Thursday, December 27, 2007

7.3 Aji-no-moto

Aji-no-moto, the "essence of flavor", commonly known as MSG (monosodium glutamate), has been a fixture in kitchens of all sizes, all over Asia, since 1909. A few grains of the chemical turns "clear water into chicken soup" as the advertisement goes. And in fact, no ill physical effects have been noted until 1968, when reports surfaced in the US about physical discomfort suffered by some, after consuming Chinese food. Despite conflicting data from several studies later on, the label of "Chinese Restaurant Syndrome" stuck. To this day, in American culture, any discomfort, including postprandial stupor, from eating out, is automatically attributed to CRS. And restaurants began to offer MSG-free meals since that time, even though the replacement, the soup stock, is quite rich in MSG.

Generally, the symptoms are mild that include transient headaches, flushing and sweating. It is unknown if some patients are ultra-sensitive to even a small dose of MSG; although it does not make sense why any reasonable immune system should attack glutamic acid, which is actually one of the 20+ essential amino acids, the building blocks of protein - unless it is something neurological as some have noticed later (see below). In any case, a normal dose of vitamin B6 seems effective in preventing or staving off CRS.

What's MSG, or more accurately, glutamic acid, got to do with the eye? Let's make a long story suitably short:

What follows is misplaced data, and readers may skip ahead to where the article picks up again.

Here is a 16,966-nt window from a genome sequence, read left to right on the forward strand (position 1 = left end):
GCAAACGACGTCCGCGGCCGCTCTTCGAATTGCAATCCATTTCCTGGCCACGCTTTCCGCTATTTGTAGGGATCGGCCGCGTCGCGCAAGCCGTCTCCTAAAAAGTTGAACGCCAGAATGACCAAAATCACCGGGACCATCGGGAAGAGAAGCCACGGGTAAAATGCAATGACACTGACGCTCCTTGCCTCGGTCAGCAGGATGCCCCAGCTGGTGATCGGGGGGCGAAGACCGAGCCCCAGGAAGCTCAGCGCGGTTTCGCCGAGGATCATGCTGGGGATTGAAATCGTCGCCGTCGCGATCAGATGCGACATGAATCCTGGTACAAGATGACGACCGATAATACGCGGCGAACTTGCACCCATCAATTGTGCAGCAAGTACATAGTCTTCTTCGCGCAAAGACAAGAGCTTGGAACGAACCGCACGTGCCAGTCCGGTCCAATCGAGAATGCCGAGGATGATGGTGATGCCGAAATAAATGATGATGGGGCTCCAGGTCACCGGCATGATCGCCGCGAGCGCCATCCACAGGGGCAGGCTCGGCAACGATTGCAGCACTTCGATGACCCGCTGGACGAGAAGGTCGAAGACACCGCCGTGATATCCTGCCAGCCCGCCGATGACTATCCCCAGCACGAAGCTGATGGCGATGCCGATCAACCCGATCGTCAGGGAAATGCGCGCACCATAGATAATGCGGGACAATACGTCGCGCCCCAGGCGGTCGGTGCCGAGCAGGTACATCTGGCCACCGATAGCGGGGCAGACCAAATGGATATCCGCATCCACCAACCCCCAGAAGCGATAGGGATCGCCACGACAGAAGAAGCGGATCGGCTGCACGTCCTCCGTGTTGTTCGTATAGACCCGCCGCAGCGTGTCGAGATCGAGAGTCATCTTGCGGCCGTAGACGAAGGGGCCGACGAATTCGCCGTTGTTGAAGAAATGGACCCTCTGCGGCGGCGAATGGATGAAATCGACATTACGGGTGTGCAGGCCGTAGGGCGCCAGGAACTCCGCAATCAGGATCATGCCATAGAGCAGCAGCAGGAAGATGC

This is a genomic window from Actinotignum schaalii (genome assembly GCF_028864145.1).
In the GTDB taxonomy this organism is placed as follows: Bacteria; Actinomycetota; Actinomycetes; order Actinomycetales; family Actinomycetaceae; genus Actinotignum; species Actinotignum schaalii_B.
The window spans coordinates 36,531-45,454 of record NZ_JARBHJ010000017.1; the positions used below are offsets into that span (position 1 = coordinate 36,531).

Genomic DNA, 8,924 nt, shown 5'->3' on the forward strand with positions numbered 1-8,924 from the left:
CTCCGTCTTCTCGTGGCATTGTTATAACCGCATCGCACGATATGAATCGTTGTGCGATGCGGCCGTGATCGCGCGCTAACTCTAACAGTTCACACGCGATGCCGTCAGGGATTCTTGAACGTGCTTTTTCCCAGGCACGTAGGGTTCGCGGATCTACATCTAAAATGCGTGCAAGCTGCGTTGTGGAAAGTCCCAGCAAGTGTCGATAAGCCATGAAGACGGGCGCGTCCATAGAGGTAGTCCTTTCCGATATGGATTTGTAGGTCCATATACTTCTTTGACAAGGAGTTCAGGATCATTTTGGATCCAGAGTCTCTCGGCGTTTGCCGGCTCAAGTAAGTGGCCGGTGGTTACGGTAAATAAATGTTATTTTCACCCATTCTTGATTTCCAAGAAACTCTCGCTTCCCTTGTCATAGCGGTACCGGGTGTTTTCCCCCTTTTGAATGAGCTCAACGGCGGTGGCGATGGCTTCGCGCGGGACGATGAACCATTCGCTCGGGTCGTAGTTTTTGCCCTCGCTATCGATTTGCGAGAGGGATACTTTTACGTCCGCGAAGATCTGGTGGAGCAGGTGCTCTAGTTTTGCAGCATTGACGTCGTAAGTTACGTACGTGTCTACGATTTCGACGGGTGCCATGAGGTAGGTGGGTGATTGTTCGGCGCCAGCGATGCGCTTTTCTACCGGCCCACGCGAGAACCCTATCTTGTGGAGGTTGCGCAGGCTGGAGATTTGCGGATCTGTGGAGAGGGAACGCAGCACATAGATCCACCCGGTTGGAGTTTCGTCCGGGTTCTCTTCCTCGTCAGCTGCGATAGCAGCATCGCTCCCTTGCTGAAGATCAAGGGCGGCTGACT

Glutamate is actually a major excitatory neurotransmitter in the brain. It is involved in the very complex behavior of NMDA (N-Methyl-D-Aspartate) glutamate receptors. It turns out that excessive glutamate can damage these receptors. In fact, excitotoxicity due to glutamic acid has been proposed to be the cause of neuron destruction in patients with strokes (and other forms of brain ischemia).

Maybe this toxicity can explain the CRS? No, not really, because there is a blood-brain barrier, aji-no-moto cannot enter the brain without invitation/breach. The source of the endogenous glutamate is the injured local cells, causing excessive neuronal excitation of their neighbors, hence the increasing tissue damage. The real culprit of CRS still remains unknown; although it is most likely not dietary MSG.

But wait, since someone has mentioned ischemia and the retina is part of the central nervous system, i.e., the brain, doesn't it make sense that glaucoma/diabetes related damages to the retina also can be blamed on glutamate excitotoxicity? Maybe so. And a lot of research projects are examining all facets of this issue. Already neuro-protection is a topic of major interest in the management of POAG. For example, drugs for treating Parkinson's disease are being used/tested in a number of advanced cases.

On the other hand, it is also very important to realize that as part of the blood-brain barrier, there is the blood-ocular barrier, which prevents the entry of exogenous glutamate (e.g., MSG in Chinese food) into the retina. And even in the lab, an extremely high concentration of glutamate is needed to produce direct cellular damages to the retina. Again, we can rule out dietary MSG in all ischemia-related retinopathies.